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Free Solo

Rated Parental Guidance

(Language May Offend) 100 minutes

Dir: Jimmy Chin/Elizabeth Chai Vasarhelyi, US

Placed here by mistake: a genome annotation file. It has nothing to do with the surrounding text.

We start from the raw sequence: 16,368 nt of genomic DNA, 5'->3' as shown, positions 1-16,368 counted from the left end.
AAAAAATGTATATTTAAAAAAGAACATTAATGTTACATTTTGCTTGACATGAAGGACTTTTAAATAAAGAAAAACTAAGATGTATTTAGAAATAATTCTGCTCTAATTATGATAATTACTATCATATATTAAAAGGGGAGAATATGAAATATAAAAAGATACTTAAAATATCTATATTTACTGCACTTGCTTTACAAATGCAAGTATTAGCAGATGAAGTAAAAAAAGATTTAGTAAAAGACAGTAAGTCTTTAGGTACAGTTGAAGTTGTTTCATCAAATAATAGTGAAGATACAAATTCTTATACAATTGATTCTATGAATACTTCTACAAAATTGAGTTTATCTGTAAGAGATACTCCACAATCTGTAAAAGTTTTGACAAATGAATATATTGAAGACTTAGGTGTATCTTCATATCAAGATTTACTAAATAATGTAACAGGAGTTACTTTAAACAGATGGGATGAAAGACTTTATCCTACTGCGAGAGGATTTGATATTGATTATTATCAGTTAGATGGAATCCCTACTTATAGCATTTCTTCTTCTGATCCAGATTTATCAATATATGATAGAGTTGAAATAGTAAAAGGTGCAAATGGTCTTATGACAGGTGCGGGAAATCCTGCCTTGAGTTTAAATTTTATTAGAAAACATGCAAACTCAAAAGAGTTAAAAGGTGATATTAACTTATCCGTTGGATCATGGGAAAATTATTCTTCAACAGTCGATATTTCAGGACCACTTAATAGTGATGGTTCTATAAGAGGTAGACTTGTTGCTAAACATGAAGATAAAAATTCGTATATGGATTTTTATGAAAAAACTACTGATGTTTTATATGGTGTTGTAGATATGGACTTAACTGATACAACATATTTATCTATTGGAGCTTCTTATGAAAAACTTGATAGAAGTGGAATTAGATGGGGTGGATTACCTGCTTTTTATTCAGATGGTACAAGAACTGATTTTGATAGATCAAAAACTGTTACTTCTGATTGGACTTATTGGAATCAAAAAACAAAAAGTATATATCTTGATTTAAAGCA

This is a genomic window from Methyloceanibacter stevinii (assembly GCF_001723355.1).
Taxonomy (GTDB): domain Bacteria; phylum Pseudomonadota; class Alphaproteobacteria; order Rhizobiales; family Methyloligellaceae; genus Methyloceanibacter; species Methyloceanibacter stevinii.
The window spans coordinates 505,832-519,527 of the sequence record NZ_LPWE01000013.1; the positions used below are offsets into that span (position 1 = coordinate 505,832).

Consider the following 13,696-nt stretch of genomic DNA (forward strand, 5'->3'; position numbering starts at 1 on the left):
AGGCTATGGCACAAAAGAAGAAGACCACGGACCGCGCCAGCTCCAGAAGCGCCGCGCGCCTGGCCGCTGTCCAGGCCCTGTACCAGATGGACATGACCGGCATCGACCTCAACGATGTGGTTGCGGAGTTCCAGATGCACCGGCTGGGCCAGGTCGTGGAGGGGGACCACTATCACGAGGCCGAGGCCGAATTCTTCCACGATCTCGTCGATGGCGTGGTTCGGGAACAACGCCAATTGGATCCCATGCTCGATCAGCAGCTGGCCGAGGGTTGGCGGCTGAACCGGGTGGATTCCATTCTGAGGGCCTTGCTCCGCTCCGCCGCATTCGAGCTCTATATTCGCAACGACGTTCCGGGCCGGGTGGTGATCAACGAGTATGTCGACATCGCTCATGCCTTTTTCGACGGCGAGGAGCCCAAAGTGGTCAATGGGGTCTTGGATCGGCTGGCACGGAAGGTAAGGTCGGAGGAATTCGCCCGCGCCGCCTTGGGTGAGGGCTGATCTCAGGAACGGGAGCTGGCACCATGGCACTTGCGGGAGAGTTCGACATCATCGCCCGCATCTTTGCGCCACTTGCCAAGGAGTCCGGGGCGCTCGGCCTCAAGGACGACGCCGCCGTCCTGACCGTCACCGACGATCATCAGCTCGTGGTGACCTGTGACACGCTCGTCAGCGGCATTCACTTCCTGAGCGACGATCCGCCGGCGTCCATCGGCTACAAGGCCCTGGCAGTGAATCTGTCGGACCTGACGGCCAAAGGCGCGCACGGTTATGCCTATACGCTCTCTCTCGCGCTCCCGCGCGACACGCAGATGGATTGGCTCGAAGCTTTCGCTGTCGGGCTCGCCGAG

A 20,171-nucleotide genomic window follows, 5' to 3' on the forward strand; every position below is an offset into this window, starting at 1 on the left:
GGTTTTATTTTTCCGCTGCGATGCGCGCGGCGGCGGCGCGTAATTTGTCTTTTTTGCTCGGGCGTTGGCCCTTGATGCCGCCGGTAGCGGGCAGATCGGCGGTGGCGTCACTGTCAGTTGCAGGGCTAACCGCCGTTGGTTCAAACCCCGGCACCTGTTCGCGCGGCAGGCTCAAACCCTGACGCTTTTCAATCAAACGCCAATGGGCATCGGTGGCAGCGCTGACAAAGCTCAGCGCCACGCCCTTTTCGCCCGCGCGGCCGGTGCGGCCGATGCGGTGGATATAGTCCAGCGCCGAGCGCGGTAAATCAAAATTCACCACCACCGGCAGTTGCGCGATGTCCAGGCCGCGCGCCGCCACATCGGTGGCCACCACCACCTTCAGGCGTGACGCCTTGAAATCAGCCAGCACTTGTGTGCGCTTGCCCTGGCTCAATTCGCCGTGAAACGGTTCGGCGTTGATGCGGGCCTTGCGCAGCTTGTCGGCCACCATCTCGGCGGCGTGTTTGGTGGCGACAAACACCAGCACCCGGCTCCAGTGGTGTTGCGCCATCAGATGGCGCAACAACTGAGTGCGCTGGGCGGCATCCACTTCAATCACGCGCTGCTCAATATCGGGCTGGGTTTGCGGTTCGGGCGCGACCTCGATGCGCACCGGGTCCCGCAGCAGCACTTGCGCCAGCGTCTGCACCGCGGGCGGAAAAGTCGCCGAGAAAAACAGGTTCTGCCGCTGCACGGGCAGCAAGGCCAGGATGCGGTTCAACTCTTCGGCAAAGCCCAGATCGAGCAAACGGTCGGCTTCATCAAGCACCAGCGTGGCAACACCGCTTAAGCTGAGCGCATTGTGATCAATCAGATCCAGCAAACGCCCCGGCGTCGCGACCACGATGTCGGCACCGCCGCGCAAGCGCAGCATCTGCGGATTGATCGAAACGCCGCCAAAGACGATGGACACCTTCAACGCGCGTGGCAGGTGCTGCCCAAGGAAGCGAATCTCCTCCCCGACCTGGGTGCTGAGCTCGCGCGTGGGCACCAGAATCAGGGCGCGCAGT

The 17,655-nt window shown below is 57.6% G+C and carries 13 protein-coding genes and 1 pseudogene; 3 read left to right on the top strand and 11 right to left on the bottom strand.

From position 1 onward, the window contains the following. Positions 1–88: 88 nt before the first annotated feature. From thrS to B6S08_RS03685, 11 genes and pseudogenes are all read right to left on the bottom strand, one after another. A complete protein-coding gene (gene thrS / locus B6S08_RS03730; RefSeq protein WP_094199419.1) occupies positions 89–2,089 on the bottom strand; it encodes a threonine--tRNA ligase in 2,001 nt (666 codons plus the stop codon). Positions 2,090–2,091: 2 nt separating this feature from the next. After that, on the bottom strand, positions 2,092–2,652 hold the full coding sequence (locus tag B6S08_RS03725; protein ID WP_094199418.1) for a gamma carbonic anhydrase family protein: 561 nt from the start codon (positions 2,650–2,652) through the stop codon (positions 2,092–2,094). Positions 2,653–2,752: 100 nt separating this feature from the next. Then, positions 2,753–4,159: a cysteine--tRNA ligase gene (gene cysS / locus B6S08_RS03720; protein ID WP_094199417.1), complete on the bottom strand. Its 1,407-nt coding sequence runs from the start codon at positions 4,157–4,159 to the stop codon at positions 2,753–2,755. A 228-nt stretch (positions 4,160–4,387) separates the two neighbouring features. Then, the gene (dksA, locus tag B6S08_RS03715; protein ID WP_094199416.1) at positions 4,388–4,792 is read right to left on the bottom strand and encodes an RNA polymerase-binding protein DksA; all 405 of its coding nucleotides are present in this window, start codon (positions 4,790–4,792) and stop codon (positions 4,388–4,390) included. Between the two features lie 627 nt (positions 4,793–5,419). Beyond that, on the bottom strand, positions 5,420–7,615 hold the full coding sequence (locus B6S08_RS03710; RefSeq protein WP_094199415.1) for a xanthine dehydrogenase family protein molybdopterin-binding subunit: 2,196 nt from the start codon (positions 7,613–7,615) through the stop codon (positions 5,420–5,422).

“You don’t have to be a fan of rock climbing to love Free Solo. The documentary and its protagonist transcend the sport. Last year, when Alex Honnold scaled the infamous El Capitan in California’s Yosemite National Park in a ‘free solo’ - without the use of any equipment beyond his own well-toned body and instinctual skills - it was a feat beyond superhuman. It was also breathtakingly dangerous and foolhardy. But directors Elizabeth Chai Vasarhelyi and Jimmy Chin construct an engrossing and compelling story, with Honnold front and centre, to set out the enormity of the challenge and also to explore the elusive inner drive that leads some people to do things that are far beyond the ordinary... Honnold is himself a very interesting subject as we learn in the many months leading up to the climb. He’s happy living out of a van as he travels from place to place practising his craft. He pronounces that he’d ‘always choose climbing over a lady’ until he meets a woman actually willing to put up with his unconventional lifestyle. The camera subtly captures Sanni McCandless’s game efforts to hide her unease as the clock ticks closer to the event. And there’s a certain intensity in Honnold’s big brown eyes that draws the audience to him as he sets out on this daunting quest. In short, he’s the ideal subject, an extraordinary man with an aura of mystery about him. Then there is the rock itself, a sheer and pitiless wall that seems simply insurmountable. The tension and dread it inspires is a critical component of the film, and the directors and their team acquit themselves exceedingly well in chronicling the actual ascent. It’s nerve-wracking and exhilarating all at once. Free Solo is above all a very complete and satisfying film, a meticulously crafted yarn that takes its audience on a fascinating journey into the life of one very idiosyncratic man pitting himself against the indomitability of nature and gravity.” - Bruce DeMara, the Toronto Star